In the embodiment of FIG. 3, each of the participant icons 350A . . . 350D has a position within user interface 300 dictated by the position of its associated cursor. The client component of the workgroup application for each of the user workstations will draw the display with the user icons layered on top of document window 310 or other information displayed as part of the workgroup application session. Layering of information on a graphical display is well known and conventional layering techniques, whether now known or hereafter developed, may be used to display each of the participant icons with the desired visual properties.

In some embodiments, each participant icon will be displayed with visual properties that reduce distraction caused to a participant viewing the display. For example, in the embodiment of FIG. 3, each participant icon 350A . . . 350D has a circular outline. Each participant icon may be cropped to fit in the circular outline. A circular outline reduces the total area obscured by the icon, but displays a picture of a face or other identifier of a person in a readily-identifiable fashion.

In addition, each participant icon may be displayed with less than 100 percent opacity. “Opacity” indicates the extent to which information on display layers below the icon remain visible. If icons are displayed with 100 percent opacity, information underlying the icon is completely obscured by the icon. As the opacity value decreases, the icon appears more transparent. When lower opacity settings are used, information underlying the icon is partially visible. In some embodiments, each of the icons will be displayed with an opacity of less than 90 percent but more than 25 percent. In some embodiments, each icon will be displayed with an opacity of approximately 70 percent, representing a setting in which the icon will be readily visible but an average human observer also can readily make out information on lower layers of the display. Opacity is a property that is frequently controlled when presenting information graphically on a display. Any suitable method of controlling opacity may be used to create user interface 300, including conventional opacity control techniques, whether now known or hereafter developed.

FIG. 4 shows an alternative embodiment in which participant icons are associated with inputs provided by specific participants. In this embodiment, participants indicators are not displayed physically next to cursors. Here, participant indicators 350B and 350C are shown in region 414. In this embodiment, participant icons are shown in order in which each participant provides input. For example, participant indicator 350B may be displayed in a position indicating that is associated participant is currently providing input. Participant indicator 350C may be displayed in a position indicating that its associated participant who recently provided input.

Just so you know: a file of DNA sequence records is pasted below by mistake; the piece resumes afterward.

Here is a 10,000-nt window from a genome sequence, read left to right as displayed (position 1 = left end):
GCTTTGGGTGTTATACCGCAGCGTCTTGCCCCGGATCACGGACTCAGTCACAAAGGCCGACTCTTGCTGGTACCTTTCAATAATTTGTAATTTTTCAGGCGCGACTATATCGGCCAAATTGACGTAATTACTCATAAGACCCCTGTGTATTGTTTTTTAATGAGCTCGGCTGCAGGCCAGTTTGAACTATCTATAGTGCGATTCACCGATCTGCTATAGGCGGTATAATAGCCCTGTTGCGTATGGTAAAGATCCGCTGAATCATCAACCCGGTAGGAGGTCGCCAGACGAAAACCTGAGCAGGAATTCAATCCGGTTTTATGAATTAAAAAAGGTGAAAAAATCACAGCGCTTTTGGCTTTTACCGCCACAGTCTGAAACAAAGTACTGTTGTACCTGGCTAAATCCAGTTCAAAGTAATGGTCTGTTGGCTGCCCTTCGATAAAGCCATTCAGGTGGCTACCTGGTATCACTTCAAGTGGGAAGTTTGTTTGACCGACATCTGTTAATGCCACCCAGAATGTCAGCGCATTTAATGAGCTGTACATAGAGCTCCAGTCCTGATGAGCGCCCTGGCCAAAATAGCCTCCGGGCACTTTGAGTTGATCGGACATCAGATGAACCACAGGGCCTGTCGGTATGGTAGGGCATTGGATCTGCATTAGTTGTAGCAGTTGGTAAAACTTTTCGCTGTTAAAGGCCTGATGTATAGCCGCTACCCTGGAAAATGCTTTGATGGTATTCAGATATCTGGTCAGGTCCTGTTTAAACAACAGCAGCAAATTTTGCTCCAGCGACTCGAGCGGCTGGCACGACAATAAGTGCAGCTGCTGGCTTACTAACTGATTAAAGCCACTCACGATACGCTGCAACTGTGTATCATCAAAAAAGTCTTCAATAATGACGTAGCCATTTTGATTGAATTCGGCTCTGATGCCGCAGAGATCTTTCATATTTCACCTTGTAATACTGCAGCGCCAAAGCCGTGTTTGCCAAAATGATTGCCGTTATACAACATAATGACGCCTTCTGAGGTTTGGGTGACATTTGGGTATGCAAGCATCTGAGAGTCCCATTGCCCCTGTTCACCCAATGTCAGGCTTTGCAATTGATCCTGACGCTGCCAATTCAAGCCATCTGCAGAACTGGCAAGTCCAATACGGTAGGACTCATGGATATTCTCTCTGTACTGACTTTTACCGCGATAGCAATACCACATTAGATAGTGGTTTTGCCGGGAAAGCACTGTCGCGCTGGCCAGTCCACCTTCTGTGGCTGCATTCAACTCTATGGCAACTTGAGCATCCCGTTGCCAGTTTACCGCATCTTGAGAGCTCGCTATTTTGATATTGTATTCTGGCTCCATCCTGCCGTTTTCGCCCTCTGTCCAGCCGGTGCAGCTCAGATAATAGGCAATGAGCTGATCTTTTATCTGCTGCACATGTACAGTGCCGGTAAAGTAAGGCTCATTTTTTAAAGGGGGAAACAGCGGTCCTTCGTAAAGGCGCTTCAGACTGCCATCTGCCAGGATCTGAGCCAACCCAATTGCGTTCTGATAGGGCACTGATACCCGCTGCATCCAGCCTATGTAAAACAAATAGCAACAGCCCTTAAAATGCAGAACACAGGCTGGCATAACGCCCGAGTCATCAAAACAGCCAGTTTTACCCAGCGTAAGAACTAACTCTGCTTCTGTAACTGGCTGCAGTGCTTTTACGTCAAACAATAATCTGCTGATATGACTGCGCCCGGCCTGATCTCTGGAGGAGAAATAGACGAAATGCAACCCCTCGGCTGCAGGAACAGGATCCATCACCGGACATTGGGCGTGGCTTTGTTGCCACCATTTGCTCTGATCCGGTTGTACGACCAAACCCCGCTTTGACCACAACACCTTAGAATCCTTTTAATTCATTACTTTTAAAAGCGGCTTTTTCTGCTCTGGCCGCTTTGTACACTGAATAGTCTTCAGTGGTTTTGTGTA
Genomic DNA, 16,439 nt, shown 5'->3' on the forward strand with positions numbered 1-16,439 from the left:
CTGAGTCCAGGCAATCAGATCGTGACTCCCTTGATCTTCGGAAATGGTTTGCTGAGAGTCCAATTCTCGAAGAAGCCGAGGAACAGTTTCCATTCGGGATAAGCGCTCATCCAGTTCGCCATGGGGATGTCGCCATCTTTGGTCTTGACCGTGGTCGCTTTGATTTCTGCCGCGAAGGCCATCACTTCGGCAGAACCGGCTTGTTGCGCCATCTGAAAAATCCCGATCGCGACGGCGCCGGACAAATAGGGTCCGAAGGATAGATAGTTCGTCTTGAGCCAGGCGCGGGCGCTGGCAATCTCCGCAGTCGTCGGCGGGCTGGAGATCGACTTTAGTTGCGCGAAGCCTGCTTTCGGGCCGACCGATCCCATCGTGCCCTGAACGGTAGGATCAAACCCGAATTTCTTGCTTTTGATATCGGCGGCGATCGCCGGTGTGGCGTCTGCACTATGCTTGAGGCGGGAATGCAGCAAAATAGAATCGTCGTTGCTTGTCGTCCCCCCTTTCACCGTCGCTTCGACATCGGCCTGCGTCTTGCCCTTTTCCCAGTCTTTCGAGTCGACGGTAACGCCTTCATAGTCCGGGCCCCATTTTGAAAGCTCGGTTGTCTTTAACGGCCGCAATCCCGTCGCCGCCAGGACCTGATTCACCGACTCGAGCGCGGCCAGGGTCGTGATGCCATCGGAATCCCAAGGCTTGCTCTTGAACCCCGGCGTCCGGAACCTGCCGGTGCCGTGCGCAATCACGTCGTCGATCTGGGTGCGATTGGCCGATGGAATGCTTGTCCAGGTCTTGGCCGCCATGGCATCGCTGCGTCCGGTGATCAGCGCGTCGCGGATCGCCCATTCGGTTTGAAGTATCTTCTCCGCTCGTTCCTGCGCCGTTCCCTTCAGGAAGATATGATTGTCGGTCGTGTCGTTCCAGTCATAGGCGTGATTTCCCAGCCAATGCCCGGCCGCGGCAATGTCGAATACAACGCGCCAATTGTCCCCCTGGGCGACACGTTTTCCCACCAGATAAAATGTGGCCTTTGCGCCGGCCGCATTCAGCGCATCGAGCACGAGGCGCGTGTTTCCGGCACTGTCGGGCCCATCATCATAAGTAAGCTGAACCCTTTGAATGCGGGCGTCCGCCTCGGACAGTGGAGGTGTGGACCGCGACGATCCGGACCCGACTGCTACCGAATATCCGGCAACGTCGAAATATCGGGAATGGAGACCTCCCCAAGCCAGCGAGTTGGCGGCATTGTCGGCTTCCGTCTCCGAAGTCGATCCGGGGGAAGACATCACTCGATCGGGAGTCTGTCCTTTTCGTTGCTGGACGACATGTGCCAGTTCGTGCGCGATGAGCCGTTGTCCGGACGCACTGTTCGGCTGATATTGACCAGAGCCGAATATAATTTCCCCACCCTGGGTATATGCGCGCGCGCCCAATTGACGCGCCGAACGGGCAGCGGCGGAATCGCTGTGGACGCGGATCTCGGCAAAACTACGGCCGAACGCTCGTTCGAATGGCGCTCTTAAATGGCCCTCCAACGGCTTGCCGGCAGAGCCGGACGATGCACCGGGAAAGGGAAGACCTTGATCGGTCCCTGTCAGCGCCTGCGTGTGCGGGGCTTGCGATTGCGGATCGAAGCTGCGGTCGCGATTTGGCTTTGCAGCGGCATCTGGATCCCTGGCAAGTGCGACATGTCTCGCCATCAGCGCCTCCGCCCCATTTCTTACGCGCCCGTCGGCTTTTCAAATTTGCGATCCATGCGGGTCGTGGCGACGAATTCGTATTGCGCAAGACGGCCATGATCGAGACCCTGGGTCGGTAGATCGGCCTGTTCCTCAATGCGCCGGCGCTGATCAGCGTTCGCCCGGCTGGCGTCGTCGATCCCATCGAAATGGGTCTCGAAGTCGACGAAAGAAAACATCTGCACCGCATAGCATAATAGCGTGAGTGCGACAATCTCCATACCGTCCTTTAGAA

Additionally or alternatively, participant icons may be displayed with visual properties identifying activity levels of participants. In the example of FIG. 4, opacity is used as an activity level indicator. As pictured, participant icon 350B has a relatively high opacity, indicating that the participant depicted by the icon is actively providing input. In contrast, participant indicator 350C is shown with a relatively low opacity, indicating that the participant depicted by icon 350C has not recently provided input. Where opacity is used as an activity indicator, each participant icon may be displayed throughout the session, but with the opacity modulated in response to the level of participation by the participant associated with the icon.

A simple approach to modulating the opacity associated with a participant may be to set the opacity of the participant icon to a maximum value when the participant provides input. Thereafter, the opacity of the participant icon may be decreased at a constant rate until the opacity reaches a minimum value or the user provides further input. However, any suitable method of determining the activity level of a participant may be used. For example, the activity level may be set based on a running average of the rate at which a participant provides input.

Participant icons may be modulated in response to activity levels even if not displayed in a separate display area 414. In the embodiment of FIG. 5, participant indicators are displayed floating over document window 510 next to cursors controlled by their associated participants. Each participant icon is nonetheless modulated in response to an activity level.

In the embodiment of FIG. 5, participant icon 350B is shown with a high level of opacity, indicating that the participant represented by icon 350B is actively providing input to control cursor 212B to make annotation 220. In contrast, icon 350C is shown with a lower opacity, indicating that the participant represented by icon 350C has recently participated in the workgroup application session, but is not actively providing input. Icon 350D has an even lower level of opacity, indicating that the participant represented by icon 350D has been even less active in the workgroup application session than the participant represented by icon 350C.

Icon 350A illustrates a further method in which the visual properties of an icon may be modulated to reflect activity level. In this embodiment, icon 350A is shown to be “glowing” or is otherwise highlighted. Icon 350A may be made to appear to be glowing by placing an aura 550A or other visual artifact on a display layer below icon 350A.